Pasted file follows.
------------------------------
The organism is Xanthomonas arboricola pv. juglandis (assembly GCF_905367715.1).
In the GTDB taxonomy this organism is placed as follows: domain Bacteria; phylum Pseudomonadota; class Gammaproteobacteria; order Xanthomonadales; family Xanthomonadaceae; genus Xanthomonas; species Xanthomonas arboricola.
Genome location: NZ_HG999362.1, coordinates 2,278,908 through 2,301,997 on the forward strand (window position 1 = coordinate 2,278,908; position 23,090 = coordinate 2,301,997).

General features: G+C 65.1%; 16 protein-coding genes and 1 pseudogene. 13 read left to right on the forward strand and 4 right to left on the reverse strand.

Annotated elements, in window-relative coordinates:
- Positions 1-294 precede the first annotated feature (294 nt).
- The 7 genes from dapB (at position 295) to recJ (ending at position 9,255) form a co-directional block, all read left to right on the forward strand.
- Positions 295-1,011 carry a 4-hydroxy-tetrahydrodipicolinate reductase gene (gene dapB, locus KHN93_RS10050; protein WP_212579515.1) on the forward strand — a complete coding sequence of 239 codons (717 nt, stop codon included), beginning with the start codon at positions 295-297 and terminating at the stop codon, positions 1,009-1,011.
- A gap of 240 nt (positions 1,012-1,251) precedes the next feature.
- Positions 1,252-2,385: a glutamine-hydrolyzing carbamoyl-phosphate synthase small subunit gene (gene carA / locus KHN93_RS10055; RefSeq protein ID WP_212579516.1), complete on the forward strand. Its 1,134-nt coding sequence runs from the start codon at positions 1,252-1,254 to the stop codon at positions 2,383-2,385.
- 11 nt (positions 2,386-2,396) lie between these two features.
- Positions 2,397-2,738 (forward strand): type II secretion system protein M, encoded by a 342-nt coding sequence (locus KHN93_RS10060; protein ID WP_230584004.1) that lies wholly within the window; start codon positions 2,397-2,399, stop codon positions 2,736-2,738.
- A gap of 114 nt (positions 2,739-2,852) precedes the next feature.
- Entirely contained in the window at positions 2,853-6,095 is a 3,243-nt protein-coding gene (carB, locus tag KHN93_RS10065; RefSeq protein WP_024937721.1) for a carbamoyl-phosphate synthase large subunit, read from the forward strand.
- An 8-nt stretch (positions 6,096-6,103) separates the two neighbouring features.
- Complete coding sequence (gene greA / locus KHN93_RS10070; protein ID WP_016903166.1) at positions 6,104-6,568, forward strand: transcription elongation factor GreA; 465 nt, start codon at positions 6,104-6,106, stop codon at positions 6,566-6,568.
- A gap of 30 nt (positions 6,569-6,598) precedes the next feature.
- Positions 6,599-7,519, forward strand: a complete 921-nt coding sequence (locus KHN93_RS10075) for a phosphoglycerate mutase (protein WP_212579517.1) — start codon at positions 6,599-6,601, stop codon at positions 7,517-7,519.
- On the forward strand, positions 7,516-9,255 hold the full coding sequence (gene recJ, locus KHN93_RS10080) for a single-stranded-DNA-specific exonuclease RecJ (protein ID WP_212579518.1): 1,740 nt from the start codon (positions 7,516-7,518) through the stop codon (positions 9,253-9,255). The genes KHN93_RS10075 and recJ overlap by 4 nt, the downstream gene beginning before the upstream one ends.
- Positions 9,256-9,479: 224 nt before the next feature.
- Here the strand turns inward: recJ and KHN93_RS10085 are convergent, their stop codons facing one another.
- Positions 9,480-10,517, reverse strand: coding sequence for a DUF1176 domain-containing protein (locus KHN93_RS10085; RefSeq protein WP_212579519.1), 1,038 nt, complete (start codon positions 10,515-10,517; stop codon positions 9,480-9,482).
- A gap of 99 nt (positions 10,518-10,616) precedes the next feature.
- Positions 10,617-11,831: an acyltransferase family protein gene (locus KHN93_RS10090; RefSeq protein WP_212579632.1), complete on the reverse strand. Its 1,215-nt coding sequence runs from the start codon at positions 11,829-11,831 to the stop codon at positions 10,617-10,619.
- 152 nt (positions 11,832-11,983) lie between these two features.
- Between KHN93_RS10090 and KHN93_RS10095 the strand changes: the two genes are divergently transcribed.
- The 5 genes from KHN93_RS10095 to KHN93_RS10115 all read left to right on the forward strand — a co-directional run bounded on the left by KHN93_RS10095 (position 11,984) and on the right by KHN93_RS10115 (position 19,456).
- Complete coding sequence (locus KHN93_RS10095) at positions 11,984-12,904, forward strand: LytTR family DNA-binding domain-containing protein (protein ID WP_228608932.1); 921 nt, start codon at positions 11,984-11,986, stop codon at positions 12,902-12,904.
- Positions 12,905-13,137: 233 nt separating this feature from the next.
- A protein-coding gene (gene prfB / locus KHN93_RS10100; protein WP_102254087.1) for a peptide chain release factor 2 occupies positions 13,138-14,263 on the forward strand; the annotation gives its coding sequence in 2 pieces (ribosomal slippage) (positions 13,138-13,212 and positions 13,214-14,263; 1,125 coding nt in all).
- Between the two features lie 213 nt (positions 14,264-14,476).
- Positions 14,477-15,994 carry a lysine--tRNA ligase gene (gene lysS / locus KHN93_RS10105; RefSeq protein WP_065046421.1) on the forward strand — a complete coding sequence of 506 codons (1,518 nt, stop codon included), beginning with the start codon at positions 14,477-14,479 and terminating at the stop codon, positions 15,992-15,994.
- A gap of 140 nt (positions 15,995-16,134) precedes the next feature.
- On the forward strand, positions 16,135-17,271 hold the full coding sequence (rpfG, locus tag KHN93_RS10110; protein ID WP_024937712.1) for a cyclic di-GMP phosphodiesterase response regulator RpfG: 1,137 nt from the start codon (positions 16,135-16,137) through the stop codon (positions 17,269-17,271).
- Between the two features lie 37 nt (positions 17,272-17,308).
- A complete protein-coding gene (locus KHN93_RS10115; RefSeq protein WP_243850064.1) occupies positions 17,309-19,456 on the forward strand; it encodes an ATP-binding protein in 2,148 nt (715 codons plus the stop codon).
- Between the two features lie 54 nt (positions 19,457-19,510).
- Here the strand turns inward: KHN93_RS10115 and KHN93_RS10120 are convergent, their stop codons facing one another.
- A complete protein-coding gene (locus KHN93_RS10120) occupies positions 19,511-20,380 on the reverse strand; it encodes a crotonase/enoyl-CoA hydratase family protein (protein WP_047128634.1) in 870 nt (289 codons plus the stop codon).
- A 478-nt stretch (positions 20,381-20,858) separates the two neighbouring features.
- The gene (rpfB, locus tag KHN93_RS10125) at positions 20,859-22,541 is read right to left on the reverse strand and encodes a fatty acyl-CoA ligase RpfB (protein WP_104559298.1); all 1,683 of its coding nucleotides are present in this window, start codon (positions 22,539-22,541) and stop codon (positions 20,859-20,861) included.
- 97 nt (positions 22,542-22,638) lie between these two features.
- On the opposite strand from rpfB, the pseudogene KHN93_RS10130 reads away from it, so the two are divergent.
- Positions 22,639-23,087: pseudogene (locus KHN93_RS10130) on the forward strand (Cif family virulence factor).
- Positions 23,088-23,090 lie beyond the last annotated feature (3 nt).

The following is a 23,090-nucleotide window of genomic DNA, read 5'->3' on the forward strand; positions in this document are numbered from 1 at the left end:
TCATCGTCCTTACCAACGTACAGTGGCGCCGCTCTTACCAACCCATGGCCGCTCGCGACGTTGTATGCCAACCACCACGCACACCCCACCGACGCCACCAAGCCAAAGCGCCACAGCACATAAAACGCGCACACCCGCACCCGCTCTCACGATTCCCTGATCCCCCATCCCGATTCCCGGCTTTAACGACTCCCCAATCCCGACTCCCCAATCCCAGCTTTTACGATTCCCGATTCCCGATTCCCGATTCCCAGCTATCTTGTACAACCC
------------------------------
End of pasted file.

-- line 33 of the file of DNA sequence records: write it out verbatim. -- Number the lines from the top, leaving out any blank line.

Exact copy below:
- A gap of 140 nt (positions 15,995-16,134) precedes the next feature.